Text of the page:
Claims adjusters, examiners, and investigators

13-1031 299,700 309,500 3 9,800 [XLSX]

Insurance appraisers, auto damage

13-1032 15,500 15,400 -1 -200 [XLSX]

State & Area Data

Occupational Employment Statistics (OES)

The Occupational Employment Statistics (OES) program produces employment and wage estimates annually for over 800 occupations. These estimates are available for the nation as a whole, for individual states, and for metropolitan and nonmetropolitan areas. The link(s) below go to OES data maps for employment and wages by state and area.

Projections Central

Occupational employment projections are developed for all states by Labor Market Information (LMI) or individual state Employment Projections offices. All state projections data are available at www.projectionscentral.com. Information on this site allows projected employment growth for an occupation to be compared among states or to be compared within one state. In addition, states may produce projections for areas; there are links to each state’s websites where these data may be retrieved.

Career InfoNet

America’s Career InfoNet includes hundreds of occupational profiles with data available by state and metro area. There are links in the left-hand side menu to compare occupational employment by state and occupational wages by local area or metro area. There is also a salary info tool to search for wages by zip code.

Similar Occupations

This table shows a list of occupations with job duties that are similar to those of claims adjusters, appraisers, examiners, and investigators.

Occupation Job Duties ENTRY-LEVEL EDUCATION 2014 MEDIAN PAY
Appraisers and assessors of real estate

Appraisers and Assessors of Real Estate

Appraisers and assessors of real estate provide an estimate of the value of land and the buildings on the land usually before it is sold, mortgaged, taxed, insured, or developed.

Bachelor's degree $52,570
Automotive body and glass repairers

Automotive Body and Glass Repairers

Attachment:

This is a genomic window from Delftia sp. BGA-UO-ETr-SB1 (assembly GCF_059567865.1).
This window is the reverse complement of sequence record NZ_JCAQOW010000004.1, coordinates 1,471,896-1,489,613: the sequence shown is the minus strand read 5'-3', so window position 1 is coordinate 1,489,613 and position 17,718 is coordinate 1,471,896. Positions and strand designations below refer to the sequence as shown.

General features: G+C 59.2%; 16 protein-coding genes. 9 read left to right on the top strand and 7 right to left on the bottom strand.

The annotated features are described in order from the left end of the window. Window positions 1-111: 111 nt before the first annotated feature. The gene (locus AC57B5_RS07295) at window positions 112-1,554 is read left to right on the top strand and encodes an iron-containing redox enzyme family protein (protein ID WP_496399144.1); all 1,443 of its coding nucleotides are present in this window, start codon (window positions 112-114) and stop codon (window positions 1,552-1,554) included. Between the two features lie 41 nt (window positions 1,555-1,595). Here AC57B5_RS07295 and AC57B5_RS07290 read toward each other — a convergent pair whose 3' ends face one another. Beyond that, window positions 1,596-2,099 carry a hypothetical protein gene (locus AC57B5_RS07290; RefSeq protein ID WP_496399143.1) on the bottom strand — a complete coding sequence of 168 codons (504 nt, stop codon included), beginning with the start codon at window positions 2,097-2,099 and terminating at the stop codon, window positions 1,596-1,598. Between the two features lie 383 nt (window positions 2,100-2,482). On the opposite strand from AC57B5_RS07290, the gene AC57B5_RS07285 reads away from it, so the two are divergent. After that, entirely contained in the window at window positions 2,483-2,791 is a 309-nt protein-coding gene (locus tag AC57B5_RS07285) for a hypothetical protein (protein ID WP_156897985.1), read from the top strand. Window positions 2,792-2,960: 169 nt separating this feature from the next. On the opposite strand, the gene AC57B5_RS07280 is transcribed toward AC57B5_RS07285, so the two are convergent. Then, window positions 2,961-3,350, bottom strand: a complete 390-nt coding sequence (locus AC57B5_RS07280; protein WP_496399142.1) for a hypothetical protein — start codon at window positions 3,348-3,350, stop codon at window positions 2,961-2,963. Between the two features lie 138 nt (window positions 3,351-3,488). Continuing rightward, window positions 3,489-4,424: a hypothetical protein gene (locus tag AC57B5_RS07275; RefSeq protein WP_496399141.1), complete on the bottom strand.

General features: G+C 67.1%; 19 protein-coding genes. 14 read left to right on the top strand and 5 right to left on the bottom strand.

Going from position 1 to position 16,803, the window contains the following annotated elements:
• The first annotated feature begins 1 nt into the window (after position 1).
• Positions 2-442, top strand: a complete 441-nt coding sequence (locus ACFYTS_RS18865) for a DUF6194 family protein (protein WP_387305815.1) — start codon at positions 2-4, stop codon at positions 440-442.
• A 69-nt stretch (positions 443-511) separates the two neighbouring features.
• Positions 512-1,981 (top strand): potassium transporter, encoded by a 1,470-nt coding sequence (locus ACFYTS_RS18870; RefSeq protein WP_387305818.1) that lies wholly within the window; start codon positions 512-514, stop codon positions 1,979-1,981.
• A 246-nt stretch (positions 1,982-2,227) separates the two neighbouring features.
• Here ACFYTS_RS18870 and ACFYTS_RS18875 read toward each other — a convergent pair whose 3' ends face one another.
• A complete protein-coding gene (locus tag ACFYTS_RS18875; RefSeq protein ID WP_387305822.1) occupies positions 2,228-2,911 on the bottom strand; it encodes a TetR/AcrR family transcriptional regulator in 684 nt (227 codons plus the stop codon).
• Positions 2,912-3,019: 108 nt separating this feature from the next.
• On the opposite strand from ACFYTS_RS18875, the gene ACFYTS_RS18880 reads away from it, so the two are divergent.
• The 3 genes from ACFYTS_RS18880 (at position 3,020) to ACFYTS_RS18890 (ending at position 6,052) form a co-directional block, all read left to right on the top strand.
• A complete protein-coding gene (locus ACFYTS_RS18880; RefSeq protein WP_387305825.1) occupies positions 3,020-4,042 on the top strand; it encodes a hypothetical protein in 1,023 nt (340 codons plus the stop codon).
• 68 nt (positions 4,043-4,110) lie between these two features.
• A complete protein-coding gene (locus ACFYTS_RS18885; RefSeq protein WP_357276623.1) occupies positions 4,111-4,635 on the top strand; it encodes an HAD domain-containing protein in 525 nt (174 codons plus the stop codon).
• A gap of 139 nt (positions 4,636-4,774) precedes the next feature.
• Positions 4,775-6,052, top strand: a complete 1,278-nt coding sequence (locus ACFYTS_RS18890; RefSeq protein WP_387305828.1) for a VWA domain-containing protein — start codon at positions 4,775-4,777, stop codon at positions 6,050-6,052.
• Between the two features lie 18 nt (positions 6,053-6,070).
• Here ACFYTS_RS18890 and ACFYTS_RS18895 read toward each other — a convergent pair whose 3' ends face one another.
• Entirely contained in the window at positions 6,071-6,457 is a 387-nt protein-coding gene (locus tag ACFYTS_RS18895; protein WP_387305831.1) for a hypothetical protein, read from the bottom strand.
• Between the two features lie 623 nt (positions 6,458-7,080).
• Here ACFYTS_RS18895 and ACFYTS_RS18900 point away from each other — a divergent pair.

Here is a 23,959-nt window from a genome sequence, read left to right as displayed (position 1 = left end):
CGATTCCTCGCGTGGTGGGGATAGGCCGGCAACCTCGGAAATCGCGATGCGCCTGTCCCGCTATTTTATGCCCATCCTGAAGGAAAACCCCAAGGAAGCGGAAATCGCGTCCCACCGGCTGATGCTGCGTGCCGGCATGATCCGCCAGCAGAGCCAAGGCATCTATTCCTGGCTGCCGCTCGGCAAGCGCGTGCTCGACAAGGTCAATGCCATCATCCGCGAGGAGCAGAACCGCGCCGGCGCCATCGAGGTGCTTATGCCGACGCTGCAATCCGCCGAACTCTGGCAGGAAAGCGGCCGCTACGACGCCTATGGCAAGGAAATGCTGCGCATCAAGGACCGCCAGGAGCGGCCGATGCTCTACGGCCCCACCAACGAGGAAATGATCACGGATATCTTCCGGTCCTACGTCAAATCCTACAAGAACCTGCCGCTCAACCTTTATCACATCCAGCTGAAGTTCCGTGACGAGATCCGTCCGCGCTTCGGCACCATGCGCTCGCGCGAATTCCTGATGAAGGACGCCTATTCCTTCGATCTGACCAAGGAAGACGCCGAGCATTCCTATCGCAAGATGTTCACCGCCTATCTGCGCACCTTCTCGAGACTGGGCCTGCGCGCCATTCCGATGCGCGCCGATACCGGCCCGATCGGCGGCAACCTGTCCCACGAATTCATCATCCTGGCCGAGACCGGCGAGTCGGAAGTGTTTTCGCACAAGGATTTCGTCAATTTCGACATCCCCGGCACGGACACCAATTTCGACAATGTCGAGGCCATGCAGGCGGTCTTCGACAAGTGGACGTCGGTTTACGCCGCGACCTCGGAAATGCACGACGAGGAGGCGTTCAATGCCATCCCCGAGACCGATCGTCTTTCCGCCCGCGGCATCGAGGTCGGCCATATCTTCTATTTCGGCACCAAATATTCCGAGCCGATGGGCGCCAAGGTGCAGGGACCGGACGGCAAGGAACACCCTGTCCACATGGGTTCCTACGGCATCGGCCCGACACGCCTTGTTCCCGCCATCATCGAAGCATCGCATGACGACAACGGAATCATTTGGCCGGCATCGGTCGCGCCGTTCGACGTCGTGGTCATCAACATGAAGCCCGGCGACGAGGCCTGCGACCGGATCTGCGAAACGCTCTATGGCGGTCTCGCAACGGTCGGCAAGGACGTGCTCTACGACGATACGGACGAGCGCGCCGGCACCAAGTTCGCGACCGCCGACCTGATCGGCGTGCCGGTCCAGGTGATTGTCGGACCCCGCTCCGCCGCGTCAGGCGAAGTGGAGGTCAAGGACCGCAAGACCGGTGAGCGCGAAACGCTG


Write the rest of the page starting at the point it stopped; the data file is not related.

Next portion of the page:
Automotive body and glass repairers restore, refinish, and replace vehicle bodies and frames, windshields, and window glass.

High school diploma or equivalent $39,260
Automotive service technicians and mechanics

Automotive Service Technicians and Mechanics

Automotive service technicians and mechanics, often called service technicians or service techs, inspect, maintain, and repair cars and light trucks.

Postsecondary nondegree award $37,120
Construction and building inspectors

Construction and Building Inspectors

Construction and building inspectors ensure that construction meets local and national building codes and ordinances, zoning regulations, and contract specifications.

High school diploma or equivalent $56,040
Cost estimators

Cost Estimators

Cost estimators collect and analyze data in order to estimate the time, money, materials, and labor required to manufacture a product, construct a building, or provide a service. They generally specialize in a particular product or industry.

Bachelor's degree $60,050
Fire inspectors and investigators

Fire Inspectors

Fire inspectors examine buildings to detect fire hazards and ensure that federal, state, and local fire codes are met. Fire investigators determine the origin and cause of fires and explosions. Forest fire inspectors and prevention specialists assess fire hazards in both public and residential areas.

See How to Become One $54,020
Suggested citation:

Bureau of Labor Statistics, U.S. Department of Labor, Occupational Outlook Handbook, 2016-17 Edition, Claims Adjusters, Appraisers, Examiners, and Investigators,
on the Internet at http://www.bls.gov/ooh/business-and-financial/claims-adjusters-appraisers-examiners-and-investigators.htm (visited February 10, 2016).

Publish Date: Thursday, December 17, 2015